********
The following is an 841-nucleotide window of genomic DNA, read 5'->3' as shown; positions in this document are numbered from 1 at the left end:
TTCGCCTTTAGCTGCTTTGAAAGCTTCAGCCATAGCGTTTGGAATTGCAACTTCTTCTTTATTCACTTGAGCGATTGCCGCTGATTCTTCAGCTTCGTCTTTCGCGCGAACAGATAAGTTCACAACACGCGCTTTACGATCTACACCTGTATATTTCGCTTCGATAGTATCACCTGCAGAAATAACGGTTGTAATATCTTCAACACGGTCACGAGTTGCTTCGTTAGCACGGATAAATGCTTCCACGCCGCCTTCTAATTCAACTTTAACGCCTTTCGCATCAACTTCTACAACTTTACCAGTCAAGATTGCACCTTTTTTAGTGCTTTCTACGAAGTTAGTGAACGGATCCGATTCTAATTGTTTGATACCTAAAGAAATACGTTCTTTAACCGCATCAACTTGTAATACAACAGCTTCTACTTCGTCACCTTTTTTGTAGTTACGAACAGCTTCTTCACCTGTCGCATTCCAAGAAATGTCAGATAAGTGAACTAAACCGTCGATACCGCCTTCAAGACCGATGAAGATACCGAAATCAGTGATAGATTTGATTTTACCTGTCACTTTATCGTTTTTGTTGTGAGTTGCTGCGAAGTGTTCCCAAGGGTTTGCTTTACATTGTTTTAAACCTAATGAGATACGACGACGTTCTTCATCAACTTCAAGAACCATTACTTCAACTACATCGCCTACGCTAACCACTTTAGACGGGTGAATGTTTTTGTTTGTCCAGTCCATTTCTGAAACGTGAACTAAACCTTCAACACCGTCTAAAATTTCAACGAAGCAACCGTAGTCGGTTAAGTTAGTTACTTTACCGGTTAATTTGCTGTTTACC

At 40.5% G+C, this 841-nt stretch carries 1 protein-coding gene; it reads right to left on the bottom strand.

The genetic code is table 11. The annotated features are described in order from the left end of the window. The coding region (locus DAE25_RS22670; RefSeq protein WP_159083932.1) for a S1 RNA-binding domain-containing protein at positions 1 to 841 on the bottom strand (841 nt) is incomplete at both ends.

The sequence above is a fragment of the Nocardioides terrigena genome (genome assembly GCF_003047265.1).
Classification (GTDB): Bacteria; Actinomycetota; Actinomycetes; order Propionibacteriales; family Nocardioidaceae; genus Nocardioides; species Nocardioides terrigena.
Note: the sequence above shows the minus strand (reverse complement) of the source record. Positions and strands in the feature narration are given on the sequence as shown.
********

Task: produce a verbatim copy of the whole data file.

The following is an 841-nucleotide window of genomic DNA, read 5'->3' as shown; positions in this document are numbered from 1 at the left end:
TTCGCCTTTAGCTGCTTTGAAAGCTTCAGCCATAGCGTTTGGAATTGCAACTTCTTCTTTATTCACTTGAGCGATTGCCGCTGATTCTTCAGCTTCGTCTTTCGCGCGAACAGATAAGTTCACAACACGCGCTTTACGATCTACACCTGTATATTTCGCTTCGATAGTATCACCTGCAGAAATAACGGTTGTAATATCTTCAACACGGTCACGAGTTGCTTCGTTAGCACGGATAAATGCTTCCACGCCGCCTTCTAATTCAACTTTAACGCCTTTCGCATCAACTTCTACAACTTTACCAGTCAAGATTGCACCTTTTTTAGTGCTTTCTACGAAGTTAGTGAACGGATCCGATTCTAATTGTTTGATACCTAAAGAAATACGTTCTTTAACCGCATCAACTTGTAATACAACAGCTTCTACTTCGTCACCTTTTTTGTAGTTACGAACAGCTTCTTCACCTGTCGCATTCCAAGAAATGTCAGATAAGTGAACTAAACCGTCGATACCGCCTTCAAGACCGATGAAGATACCGAAATCAGTGATAGATTTGATTTTACCTGTCACTTTATCGTTTTTGTTGTGAGTTGCTGCGAAGTGTTCCCAAGGGTTTGCTTTACATTGTTTTAAACCTAATGAGATACGACGACGTTCTTCATCAACTTCAAGAACCATTACTTCAACTACATCGCCTACGCTAACCACTTTAGACGGGTGAATGTTTTTGTTTGTCCAGTCCATTTCTGAAACGTGAACTAAACCTTCAACACCGTCTAAAATTTCAACGAAGCAACCGTAGTCGGTTAAGTTAGTTACTTTACCGGTTAATTTGCTGTTTACC

At 40.5% G+C, this 841-nt stretch carries 1 protein-coding gene; it reads right to left on the bottom strand.

The genetic code is table 11. The annotated features are described in order from the left end of the window. The coding region (locus DAE25_RS22670; RefSeq protein WP_159083932.1) for a S1 RNA-binding domain-containing protein at positions 1 to 841 on the bottom strand (841 nt) is incomplete at both ends.

The sequence above is a fragment of the Nocardioides terrigena genome (genome assembly GCF_003047265.1).
Classification (GTDB): Bacteria; Actinomycetota; Actinomycetes; order Propionibacteriales; family Nocardioidaceae; genus Nocardioides; species Nocardioides terrigena.
Note: the sequence above shows the minus strand (reverse complement) of the source record. Positions and strands in the feature narration are given on the sequence as shown.